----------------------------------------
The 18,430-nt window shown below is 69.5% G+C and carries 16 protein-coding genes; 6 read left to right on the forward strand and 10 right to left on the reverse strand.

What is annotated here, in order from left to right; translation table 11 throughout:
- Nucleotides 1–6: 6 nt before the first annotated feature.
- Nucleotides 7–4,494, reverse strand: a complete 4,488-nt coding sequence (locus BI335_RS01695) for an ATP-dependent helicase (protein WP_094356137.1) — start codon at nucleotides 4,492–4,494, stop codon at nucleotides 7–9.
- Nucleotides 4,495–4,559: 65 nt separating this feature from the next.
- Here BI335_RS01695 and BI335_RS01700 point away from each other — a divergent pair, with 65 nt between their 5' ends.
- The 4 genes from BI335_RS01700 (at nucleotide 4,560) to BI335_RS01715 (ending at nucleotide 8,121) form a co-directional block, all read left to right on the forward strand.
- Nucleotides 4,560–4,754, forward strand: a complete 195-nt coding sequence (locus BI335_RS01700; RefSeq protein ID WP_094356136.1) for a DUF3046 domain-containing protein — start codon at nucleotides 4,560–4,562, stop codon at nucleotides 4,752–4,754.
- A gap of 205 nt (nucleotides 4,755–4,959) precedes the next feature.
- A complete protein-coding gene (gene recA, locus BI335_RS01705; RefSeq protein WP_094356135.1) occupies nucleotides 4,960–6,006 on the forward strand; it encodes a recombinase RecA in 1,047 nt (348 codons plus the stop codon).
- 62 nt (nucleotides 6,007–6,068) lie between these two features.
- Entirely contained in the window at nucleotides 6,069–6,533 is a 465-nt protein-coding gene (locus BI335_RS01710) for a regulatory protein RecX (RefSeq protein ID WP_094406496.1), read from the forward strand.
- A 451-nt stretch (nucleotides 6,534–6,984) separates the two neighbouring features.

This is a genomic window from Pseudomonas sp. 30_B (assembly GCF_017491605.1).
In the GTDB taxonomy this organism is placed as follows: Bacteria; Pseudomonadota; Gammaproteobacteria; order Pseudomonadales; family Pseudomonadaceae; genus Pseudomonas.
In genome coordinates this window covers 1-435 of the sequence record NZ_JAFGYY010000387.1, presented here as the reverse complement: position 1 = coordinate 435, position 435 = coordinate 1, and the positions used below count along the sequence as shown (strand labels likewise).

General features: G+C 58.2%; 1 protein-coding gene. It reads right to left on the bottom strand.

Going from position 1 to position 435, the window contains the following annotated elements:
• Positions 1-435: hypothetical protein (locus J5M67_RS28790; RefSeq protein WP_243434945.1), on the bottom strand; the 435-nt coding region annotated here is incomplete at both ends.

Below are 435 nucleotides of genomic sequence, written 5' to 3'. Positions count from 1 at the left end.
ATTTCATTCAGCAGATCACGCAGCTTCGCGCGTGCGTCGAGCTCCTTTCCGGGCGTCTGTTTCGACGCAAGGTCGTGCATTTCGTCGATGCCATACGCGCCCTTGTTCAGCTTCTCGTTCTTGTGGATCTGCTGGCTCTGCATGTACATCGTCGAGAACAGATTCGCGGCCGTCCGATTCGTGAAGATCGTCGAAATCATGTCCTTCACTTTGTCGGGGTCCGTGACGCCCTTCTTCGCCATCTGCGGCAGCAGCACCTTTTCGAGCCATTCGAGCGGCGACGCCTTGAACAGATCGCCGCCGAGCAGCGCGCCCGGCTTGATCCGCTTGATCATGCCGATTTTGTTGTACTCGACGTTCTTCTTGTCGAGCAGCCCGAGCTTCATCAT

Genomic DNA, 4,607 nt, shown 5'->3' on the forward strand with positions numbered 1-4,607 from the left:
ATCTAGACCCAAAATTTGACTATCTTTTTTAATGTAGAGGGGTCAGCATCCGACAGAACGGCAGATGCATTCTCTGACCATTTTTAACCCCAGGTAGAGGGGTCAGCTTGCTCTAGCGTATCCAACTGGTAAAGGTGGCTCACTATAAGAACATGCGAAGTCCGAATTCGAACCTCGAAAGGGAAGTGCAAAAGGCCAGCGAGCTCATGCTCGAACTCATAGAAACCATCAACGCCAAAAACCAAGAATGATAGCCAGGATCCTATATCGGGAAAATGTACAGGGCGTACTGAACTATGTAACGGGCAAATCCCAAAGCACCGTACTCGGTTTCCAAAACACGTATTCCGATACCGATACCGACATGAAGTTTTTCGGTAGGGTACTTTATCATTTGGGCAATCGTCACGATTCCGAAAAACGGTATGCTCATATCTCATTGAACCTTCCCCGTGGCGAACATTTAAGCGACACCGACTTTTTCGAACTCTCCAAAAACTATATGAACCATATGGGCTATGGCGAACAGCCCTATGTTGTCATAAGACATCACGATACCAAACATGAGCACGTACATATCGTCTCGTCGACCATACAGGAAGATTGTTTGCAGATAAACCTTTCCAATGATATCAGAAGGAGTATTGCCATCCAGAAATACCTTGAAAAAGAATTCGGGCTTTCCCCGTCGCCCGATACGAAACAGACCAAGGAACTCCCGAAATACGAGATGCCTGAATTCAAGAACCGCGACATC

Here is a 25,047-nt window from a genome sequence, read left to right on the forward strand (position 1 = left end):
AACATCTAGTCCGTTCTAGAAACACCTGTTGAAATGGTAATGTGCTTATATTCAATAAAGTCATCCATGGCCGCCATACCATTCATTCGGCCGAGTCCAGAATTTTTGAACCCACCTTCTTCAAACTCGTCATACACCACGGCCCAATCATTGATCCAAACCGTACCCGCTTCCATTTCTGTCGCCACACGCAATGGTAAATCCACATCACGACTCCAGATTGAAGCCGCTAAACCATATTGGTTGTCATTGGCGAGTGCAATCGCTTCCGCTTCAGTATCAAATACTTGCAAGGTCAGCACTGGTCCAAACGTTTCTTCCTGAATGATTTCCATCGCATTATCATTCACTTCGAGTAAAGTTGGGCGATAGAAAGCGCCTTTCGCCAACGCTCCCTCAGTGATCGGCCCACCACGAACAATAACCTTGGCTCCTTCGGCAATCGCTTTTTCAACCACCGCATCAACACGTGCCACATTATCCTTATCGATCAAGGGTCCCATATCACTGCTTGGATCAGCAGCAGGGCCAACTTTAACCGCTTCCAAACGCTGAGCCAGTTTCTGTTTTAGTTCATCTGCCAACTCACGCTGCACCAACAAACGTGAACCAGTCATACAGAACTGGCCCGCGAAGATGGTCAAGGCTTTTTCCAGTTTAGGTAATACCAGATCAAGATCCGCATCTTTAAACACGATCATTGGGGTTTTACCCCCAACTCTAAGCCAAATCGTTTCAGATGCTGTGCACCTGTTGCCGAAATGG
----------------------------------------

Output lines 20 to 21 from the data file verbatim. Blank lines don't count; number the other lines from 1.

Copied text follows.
Below are 435 nucleotides of genomic sequence, written 5' to 3'. Positions count from 1 at the left end.
ATTTCATTCAGCAGATCACGCAGCTTCGCGCGTGCGTCGAGCTCCTTTCCGGGCGTCTGTTTCGACGCAAGGTCGTGCATTTCGTCGATGCCATACGCGCCCTTGTTCAGCTTCTCGTTCTTGTGGATCTGCTGGCTCTGCATGTACATCGTCGAGAACAGATTCGCGGCCGTCCGATTCGTGAAGATCGTCGAAATCATGTCCTTCACTTTGTCGGGGTCCGTGACGCCCTTCTTCGCCATCTGCGGCAGCAGCACCTTTTCGAGCCATTCGAGCGGCGACGCCTTGAACAGATCGCCGCCGAGCAGCGCGCCCGGCTTGATCCGCTTGATCATGCCGATTTTGTTGTACTCGACGTTCTTCTTGTCGAGCAGCCCGAGCTTCATCAT